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Behavioural Neurology
Volume 5 (1992), Issue 1, Pages 53-57

Basal Ganglia Mineralization in Alzheimer’s Disease: A Comparative Study of Clinical, Neuroradiological and Neuropathological Findings

H. Förstl,1,2 A. Burns,1 N. Cairns,2 P. Luthert,2 and R. Levy1

1Section of Old Age Psychiatry, Institute of Psychiatry, De Crespigny Park, Denmark Hill, London, UK
2Department of Neuropathology, Institute of Psychiatry, De Crespigny Park, Denmark Hill, London, UK

Copyright © 1992 Hindawi Publishing Corporation. This is an open access article distributed under the Creative Commons Attribution License, which permits unrestricted use, distribution, and reproduction in any medium, provided the original work is properly cited.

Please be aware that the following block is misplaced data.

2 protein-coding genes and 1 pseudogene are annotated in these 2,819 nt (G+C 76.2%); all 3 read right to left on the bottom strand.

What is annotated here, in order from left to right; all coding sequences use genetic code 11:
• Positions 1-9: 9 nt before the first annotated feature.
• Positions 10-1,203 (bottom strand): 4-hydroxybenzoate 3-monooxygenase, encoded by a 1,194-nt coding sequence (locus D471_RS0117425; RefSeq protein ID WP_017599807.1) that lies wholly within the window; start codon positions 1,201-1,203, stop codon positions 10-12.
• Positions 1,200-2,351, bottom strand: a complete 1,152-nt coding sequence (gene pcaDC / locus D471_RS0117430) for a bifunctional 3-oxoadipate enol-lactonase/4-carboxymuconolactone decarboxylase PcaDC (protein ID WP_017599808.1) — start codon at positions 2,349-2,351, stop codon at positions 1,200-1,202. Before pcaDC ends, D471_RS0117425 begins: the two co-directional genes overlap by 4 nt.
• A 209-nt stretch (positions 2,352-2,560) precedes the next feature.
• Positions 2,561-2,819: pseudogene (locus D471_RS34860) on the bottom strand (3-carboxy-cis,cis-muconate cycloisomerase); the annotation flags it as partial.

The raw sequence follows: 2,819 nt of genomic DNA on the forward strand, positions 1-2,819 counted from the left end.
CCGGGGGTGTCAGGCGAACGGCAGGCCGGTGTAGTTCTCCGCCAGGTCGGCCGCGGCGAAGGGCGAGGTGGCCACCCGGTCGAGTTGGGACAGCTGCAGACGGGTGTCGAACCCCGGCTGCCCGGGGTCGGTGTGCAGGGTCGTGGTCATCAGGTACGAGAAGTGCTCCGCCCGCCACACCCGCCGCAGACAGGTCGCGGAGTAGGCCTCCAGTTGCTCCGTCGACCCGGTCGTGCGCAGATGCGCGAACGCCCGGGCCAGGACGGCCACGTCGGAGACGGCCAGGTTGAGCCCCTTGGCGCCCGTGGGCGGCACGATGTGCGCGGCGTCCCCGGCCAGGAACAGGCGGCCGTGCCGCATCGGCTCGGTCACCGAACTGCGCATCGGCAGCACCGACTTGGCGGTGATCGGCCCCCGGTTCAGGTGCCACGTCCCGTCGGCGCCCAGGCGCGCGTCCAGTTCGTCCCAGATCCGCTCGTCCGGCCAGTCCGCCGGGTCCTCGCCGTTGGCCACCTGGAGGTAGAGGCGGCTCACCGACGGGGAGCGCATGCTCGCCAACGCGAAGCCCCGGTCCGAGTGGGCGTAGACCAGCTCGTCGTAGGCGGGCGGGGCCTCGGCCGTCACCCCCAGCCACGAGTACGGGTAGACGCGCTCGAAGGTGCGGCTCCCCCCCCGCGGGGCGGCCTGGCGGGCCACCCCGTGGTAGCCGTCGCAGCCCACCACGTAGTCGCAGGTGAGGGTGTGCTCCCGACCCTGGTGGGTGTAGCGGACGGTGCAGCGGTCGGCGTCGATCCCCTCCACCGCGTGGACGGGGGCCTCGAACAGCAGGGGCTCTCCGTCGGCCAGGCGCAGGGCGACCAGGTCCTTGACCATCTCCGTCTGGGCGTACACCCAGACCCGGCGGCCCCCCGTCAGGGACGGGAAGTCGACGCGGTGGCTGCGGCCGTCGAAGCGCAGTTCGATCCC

Fifty patients from a longitudinal study on 178 cases of Alzheimer's disease were examined at postmortem. The clinical features, CT-scans and neuropathological findings of five patients, with verified Alzheimer's disease, who had bilateral basal ganglia mineralization (BGM; 2 male, 3 female; age 78–91 years) were compared with the data of five age- and sex-matched Alzheimer patients without BGM and of five control subjects. Persecutory and other delusions (4 patients), persistent depression (2), parkinsonism (4), myoclonus (1) and epileptic seizures (1) were observed more frequently in the patients with BGM than was expected. The BGM-group had significantly lower counts of large neurons in the pallidum internum than the demented patients without BGM or the control group. We did not find other differences between the dementia groups regarding the CT-scans, or plaque, tangle and neuron counts in neocortex and brainstem. We suggest that the combined effects of Alzheimer pathology and BGM might lead to an increased manifestation of psychotic and motor disturbances.